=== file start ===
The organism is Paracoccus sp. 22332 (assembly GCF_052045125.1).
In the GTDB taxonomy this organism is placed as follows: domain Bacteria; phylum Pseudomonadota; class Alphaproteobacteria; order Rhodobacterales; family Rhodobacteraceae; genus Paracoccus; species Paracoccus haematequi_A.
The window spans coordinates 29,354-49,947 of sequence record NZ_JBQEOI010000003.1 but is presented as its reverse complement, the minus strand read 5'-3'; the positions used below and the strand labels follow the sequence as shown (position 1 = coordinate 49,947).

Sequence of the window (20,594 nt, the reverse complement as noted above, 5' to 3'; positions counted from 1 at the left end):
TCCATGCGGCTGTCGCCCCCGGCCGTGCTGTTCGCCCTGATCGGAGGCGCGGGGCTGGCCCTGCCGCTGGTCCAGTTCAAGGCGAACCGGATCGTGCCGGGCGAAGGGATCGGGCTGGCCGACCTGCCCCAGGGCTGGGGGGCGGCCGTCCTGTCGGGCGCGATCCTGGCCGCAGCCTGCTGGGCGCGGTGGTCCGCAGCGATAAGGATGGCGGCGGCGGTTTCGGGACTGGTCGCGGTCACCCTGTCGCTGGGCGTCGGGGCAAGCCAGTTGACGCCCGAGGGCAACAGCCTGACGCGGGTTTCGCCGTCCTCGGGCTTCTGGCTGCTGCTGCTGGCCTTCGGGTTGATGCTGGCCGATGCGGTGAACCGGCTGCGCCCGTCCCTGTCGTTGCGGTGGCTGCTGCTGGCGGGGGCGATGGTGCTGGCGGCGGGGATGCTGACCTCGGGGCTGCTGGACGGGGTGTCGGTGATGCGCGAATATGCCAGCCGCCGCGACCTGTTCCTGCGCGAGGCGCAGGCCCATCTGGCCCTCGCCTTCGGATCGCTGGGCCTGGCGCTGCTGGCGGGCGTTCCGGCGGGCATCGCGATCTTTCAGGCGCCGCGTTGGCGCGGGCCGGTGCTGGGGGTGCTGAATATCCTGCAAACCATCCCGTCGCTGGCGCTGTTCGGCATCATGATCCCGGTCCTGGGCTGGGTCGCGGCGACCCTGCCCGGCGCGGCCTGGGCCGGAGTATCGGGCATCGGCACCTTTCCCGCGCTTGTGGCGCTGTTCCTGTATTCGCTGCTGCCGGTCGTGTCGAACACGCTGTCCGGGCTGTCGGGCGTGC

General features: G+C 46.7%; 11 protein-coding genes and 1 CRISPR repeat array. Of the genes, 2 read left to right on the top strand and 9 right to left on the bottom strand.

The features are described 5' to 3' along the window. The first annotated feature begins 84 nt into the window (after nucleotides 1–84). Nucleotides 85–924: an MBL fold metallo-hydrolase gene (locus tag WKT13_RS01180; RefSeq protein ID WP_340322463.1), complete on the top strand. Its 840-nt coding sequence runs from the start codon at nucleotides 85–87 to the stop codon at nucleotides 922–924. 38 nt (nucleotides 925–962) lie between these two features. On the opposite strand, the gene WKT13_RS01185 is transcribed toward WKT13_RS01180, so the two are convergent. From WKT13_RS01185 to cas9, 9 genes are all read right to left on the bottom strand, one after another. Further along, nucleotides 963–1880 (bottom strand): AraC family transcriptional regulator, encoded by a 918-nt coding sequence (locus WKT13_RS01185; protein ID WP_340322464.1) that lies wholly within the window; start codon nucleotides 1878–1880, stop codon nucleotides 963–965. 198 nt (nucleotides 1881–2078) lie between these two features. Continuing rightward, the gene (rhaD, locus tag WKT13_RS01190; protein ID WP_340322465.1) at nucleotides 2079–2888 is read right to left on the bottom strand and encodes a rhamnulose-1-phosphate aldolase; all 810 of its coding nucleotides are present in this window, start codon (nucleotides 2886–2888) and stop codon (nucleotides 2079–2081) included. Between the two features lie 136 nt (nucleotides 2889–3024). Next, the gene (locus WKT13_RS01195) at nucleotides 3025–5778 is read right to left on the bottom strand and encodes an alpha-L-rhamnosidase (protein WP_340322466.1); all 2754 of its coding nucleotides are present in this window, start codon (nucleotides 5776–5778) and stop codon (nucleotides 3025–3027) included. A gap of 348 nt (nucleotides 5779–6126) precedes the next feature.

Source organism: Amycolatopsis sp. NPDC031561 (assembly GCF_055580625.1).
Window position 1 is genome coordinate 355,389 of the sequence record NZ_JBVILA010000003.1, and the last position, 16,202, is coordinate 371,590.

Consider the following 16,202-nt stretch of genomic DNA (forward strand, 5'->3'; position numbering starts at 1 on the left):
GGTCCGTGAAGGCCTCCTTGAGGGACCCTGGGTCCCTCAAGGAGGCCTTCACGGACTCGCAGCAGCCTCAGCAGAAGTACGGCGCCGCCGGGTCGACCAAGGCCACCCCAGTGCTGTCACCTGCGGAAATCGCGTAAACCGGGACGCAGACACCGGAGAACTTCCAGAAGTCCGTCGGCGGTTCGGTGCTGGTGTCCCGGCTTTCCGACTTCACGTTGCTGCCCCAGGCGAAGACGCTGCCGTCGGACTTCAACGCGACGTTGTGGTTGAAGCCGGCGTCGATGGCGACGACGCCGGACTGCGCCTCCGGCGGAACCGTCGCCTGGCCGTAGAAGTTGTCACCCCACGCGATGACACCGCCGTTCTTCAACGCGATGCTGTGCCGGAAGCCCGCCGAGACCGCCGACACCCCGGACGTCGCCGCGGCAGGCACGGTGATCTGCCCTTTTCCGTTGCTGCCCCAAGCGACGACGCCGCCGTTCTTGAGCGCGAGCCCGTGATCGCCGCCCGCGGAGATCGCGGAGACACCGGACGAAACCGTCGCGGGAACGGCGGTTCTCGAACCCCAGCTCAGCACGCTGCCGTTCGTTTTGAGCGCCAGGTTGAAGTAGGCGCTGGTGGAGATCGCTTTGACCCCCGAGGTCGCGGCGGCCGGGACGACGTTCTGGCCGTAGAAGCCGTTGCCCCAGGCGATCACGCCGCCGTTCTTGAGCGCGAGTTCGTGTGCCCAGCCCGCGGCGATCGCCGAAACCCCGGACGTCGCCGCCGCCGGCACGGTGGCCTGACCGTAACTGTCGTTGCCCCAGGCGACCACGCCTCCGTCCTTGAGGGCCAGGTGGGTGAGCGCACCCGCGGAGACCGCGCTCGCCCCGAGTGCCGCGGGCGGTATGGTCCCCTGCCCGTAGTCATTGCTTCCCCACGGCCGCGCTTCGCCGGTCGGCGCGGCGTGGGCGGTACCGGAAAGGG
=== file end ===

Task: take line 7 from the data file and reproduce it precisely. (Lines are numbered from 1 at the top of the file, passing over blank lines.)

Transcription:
The features are described 5' to 3' along the window. The first annotated feature begins 84 nt into the window (after nucleotides 1–84). Nucleotides 85–924: an MBL fold metallo-hydrolase gene (locus tag WKT13_RS01180; RefSeq protein ID WP_340322463.1), complete on the top strand. Its 840-nt coding sequence runs from the start codon at nucleotides 85–87 to the stop codon at nucleotides 922–924. 38 nt (nucleotides 925–962) lie between these two features. On the opposite strand, the gene WKT13_RS01185 is transcribed toward WKT13_RS01180, so the two are convergent. From WKT13_RS01185 to cas9, 9 genes are all read right to left on the bottom strand, one after another. Further along, nucleotides 963–1880 (bottom strand): AraC family transcriptional regulator, encoded by a 918-nt coding sequence (locus WKT13_RS01185; protein ID WP_340322464.1) that lies wholly within the window; start codon nucleotides 1878–1880, stop codon nucleotides 963–965. 198 nt (nucleotides 1881–2078) lie between these two features. Continuing rightward, the gene (rhaD, locus tag WKT13_RS01190; protein ID WP_340322465.1) at nucleotides 2079–2888 is read right to left on the bottom strand and encodes a rhamnulose-1-phosphate aldolase; all 810 of its coding nucleotides are present in this window, start codon (nucleotides 2886–2888) and stop codon (nucleotides 2079–2081) included. Between the two features lie 136 nt (nucleotides 2889–3024). Next, the gene (locus WKT13_RS01195) at nucleotides 3025–5778 is read right to left on the bottom strand and encodes an alpha-L-rhamnosidase (protein WP_340322466.1); all 2754 of its coding nucleotides are present in this window, start codon (nucleotides 5776–5778) and stop codon (nucleotides 3025–3027) included. A gap of 348 nt (nucleotides 5779–6126) precedes the next feature.